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Invasive plants — Scotch Thistle

Scotch thistle is native to Europe, North Africa and Asia. — Submitted photo

Invasive plants are everywhere and slowly choking out the ecosystem. Today, Jen Haynes, Education Coordinator for the Boundary Invasive Species Society writes about Scotch thistle and how to control this plant native to overseas.

Scotch thistle is native to Europe, North Africa and Asia. 

It has several names including Cotton thistle and Spear thistle. Its Latin name Onopordum acanthium means ‘thorny plant eaten by donkeys’.  It was introduced in North America in the late 1900s as an ornamental.  It crowds out native species and crops.  It can create an impenetrable barrier that no animal would ever consider challenging.  It can spread rapidly, is drought tolerant, and will grow pretty much anywhere.    

It is a biennial which produces a large rosette of spiny leaves with a taproot that may extend down 30 cm or more the first year.  In the second year the plant grows 0.5 to 3 m tall with a width of up to 1.5 m.  The leaves are 10-50 cm wide, are alternate and spiny, often covered with white woolly hairs and the lower surface more densely covered than the upper.  The leaves are deeply lobed with long stiff spines along the margins.  Fine hairs give the plant a greyish appearance.  The massive main stem may be 10 cm wide at the base and is branched in the upper part.  Each stem shows a vertical row of broad, spiny wings, typically 2-3 cm wide, extending to the base of the flower head.  The flowers are globe shaped, 3-5 cm in diameter, from dark pink to lavender, and are produced in the summer.  The flower buds form first at the tip of the stem and later at the tip of the axillary branches.  This thistle can produce anywhere from 8,400 to 40,000 seeds per plant.  These seeds can remain viable in the soil for up to 20 years!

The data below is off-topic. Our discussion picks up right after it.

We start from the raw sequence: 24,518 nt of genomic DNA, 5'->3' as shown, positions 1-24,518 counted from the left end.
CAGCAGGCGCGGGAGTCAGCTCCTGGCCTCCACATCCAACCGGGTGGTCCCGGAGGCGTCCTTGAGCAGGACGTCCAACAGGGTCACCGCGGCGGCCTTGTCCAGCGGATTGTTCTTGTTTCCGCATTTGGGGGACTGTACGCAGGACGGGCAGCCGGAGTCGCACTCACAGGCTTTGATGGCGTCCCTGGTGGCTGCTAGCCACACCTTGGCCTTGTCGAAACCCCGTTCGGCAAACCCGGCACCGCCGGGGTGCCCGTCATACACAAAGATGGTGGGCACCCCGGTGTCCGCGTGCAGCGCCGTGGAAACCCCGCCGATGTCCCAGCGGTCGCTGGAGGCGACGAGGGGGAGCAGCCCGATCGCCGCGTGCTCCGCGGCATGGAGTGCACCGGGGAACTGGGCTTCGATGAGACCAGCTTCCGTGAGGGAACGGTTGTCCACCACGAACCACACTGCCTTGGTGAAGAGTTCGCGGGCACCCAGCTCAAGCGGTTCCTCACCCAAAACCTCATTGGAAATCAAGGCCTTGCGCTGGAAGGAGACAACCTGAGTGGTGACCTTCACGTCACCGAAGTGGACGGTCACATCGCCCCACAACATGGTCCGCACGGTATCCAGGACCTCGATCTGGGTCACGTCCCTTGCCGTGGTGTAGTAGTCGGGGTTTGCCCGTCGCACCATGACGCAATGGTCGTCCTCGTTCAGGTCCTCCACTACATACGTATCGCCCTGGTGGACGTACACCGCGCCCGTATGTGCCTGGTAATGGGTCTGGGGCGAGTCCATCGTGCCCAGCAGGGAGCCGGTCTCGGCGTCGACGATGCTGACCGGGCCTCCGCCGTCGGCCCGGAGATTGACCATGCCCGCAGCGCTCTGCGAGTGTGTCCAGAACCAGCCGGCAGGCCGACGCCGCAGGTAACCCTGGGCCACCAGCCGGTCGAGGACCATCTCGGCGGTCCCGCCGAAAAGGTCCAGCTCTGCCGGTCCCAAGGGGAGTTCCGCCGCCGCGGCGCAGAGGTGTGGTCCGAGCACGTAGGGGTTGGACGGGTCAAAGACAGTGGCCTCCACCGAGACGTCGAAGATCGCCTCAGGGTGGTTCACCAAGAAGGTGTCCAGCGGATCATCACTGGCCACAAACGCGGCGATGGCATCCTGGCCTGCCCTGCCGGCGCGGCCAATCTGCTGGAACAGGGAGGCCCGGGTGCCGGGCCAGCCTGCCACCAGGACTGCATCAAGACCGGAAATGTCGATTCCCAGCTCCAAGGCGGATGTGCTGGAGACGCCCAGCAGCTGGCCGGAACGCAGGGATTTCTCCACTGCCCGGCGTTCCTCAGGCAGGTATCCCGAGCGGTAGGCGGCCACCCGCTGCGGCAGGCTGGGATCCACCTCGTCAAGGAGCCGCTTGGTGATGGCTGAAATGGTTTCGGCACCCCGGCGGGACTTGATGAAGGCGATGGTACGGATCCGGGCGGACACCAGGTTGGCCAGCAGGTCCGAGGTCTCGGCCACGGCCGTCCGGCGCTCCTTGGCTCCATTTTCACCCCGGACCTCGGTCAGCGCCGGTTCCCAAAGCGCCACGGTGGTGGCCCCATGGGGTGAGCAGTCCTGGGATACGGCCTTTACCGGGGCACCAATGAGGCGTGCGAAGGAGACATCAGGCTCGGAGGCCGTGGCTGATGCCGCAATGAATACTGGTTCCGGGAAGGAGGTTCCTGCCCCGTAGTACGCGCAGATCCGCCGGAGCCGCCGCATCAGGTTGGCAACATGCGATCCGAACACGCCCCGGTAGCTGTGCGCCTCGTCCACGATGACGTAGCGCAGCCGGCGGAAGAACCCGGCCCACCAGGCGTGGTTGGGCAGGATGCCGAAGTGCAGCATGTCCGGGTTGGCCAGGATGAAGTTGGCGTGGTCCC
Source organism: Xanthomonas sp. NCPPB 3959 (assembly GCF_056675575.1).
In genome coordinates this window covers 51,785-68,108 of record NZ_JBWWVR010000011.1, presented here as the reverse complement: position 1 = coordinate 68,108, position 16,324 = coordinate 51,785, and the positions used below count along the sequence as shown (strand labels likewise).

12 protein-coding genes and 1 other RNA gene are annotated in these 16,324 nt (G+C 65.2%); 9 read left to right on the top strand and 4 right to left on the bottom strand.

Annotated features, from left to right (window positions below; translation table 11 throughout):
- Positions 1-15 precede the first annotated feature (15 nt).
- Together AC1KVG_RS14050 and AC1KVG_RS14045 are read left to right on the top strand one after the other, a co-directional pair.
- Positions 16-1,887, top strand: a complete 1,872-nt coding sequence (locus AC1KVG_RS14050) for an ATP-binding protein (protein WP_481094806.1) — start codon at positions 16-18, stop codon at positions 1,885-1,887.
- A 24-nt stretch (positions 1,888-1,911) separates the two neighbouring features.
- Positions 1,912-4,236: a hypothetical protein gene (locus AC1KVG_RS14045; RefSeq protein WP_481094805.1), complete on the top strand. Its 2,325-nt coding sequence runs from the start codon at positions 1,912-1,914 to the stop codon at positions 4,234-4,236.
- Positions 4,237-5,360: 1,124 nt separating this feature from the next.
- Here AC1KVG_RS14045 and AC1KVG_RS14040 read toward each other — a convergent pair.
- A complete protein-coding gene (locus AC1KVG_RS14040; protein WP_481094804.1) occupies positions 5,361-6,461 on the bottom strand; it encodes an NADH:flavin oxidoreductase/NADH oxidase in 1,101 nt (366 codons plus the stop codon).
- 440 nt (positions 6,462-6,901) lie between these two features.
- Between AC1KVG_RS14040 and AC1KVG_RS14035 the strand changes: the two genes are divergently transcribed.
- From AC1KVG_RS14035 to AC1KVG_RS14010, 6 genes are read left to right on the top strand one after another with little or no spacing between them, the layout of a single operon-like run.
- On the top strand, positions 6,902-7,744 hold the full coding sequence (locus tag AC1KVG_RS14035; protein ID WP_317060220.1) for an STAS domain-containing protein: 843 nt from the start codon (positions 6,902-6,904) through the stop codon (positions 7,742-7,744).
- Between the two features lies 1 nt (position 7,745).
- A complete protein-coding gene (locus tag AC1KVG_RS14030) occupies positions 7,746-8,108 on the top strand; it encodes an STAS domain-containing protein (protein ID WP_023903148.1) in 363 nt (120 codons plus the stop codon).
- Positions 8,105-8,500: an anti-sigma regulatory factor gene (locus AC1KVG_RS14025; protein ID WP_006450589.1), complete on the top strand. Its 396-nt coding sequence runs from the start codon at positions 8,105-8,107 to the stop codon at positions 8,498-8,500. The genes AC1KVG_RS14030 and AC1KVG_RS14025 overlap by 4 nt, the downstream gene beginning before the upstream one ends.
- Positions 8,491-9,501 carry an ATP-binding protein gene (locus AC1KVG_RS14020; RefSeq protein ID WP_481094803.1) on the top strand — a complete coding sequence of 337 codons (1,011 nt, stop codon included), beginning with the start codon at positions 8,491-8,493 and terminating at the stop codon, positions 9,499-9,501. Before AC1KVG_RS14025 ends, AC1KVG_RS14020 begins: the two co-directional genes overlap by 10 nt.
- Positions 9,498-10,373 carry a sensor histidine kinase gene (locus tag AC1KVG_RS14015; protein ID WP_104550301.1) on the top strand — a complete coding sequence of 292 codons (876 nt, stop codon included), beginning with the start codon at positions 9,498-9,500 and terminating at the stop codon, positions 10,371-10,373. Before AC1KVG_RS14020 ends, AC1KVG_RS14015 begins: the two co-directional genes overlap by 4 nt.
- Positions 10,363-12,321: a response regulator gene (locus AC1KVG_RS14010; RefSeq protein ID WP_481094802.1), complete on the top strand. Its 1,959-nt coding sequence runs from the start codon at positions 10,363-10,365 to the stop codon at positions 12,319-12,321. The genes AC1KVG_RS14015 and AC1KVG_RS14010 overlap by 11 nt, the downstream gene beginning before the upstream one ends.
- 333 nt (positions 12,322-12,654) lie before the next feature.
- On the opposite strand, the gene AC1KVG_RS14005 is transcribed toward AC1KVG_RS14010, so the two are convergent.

Small infestations can be dug up but you need to get at least 7 cm of the root.  Cutting during early flowering will not kill the plant but it will help reduce the seed produced.  If you cut it after it has already started to produce seed you should bag up the heads and take them to the landfill.  Scotch thistle can be effectively treated with herbicides.   Planting native perennial grasses to compete with the thistle is helpful but needs other control methods to make it work. 

A combination of control methods is the most effective way to go.  It’s also important to continue to monitor any Scotch thistle sites. 

For more information on this and other invasive plants please the Boundary Invasive Species Society at boundaryinvasives@gmail.com, 250-446-2232, Facebook or www.boundaryinvasives.com.